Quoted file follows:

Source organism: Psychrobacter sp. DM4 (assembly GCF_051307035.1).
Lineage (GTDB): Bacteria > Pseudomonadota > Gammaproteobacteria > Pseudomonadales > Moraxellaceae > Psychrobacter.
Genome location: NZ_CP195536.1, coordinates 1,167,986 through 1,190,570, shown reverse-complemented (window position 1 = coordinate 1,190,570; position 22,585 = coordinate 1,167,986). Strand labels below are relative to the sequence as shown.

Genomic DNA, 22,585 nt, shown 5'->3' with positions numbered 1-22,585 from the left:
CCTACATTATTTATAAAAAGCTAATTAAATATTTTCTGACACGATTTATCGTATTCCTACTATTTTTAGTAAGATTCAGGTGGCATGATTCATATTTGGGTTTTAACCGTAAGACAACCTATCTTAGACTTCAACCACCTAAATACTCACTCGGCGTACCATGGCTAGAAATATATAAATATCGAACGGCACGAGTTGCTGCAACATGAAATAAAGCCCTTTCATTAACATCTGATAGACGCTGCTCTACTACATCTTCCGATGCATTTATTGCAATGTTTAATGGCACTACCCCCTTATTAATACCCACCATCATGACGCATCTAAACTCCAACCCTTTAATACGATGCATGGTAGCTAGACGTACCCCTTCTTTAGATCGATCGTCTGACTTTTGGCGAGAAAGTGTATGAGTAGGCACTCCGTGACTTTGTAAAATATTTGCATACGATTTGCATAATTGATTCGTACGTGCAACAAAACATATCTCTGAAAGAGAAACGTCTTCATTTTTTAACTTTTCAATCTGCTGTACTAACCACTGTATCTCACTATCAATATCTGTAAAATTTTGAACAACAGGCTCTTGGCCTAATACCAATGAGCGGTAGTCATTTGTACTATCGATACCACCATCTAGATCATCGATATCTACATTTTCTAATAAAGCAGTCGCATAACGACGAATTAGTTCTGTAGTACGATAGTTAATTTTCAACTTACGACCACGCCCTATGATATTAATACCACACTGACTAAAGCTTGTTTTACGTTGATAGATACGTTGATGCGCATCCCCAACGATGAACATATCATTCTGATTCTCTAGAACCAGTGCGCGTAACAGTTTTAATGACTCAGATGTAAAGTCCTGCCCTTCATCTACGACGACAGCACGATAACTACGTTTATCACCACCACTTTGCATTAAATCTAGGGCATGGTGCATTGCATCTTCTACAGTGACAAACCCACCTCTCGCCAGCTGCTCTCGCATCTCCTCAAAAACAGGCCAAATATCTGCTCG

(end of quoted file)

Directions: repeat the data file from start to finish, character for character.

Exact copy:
Source organism: Psychrobacter sp. DM4 (assembly GCF_051307035.1).
Lineage (GTDB): Bacteria > Pseudomonadota > Gammaproteobacteria > Pseudomonadales > Moraxellaceae > Psychrobacter.
Genome location: NZ_CP195536.1, coordinates 1,167,986 through 1,190,570, shown reverse-complemented (window position 1 = coordinate 1,190,570; position 22,585 = coordinate 1,167,986). Strand labels below are relative to the sequence as shown.

Genomic DNA, 22,585 nt, shown 5'->3' with positions numbered 1-22,585 from the left:
CCTACATTATTTATAAAAAGCTAATTAAATATTTTCTGACACGATTTATCGTATTCCTACTATTTTTAGTAAGATTCAGGTGGCATGATTCATATTTGGGTTTTAACCGTAAGACAACCTATCTTAGACTTCAACCACCTAAATACTCACTCGGCGTACCATGGCTAGAAATATATAAATATCGAACGGCACGAGTTGCTGCAACATGAAATAAAGCCCTTTCATTAACATCTGATAGACGCTGCTCTACTACATCTTCCGATGCATTTATTGCAATGTTTAATGGCACTACCCCCTTATTAATACCCACCATCATGACGCATCTAAACTCCAACCCTTTAATACGATGCATGGTAGCTAGACGTACCCCTTCTTTAGATCGATCGTCTGACTTTTGGCGAGAAAGTGTATGAGTAGGCACTCCGTGACTTTGTAAAATATTTGCATACGATTTGCATAATTGATTCGTACGTGCAACAAAACATATCTCTGAAAGAGAAACGTCTTCATTTTTTAACTTTTCAATCTGCTGTACTAACCACTGTATCTCACTATCAATATCTGTAAAATTTTGAACAACAGGCTCTTGGCCTAATACCAATGAGCGGTAGTCATTTGTACTATCGATACCACCATCTAGATCATCGATATCTACATTTTCTAATAAAGCAGTCGCATAACGACGAATTAGTTCTGTAGTACGATAGTTAATTTTCAACTTACGACCACGCCCTATGATATTAATACCACACTGACTAAAGCTTGTTTTACGTTGATAGATACGTTGATGCGCATCCCCAACGATGAACATATCATTCTGATTCTCTAGAACCAGTGCGCGTAACAGTTTTAATGACTCAGATGTAAAGTCCTGCCCTTCATCTACGACGACAGCACGATAACTACGTTTATCACCACCACTTTGCATTAAATCTAGGGCATGGTGCATTGCATCTTCTACAGTGACAAACCCACCTCTCGCCAGCTGCTCTCGCATCTCCTCAAAAACAGGCCAAATATCTGCTCG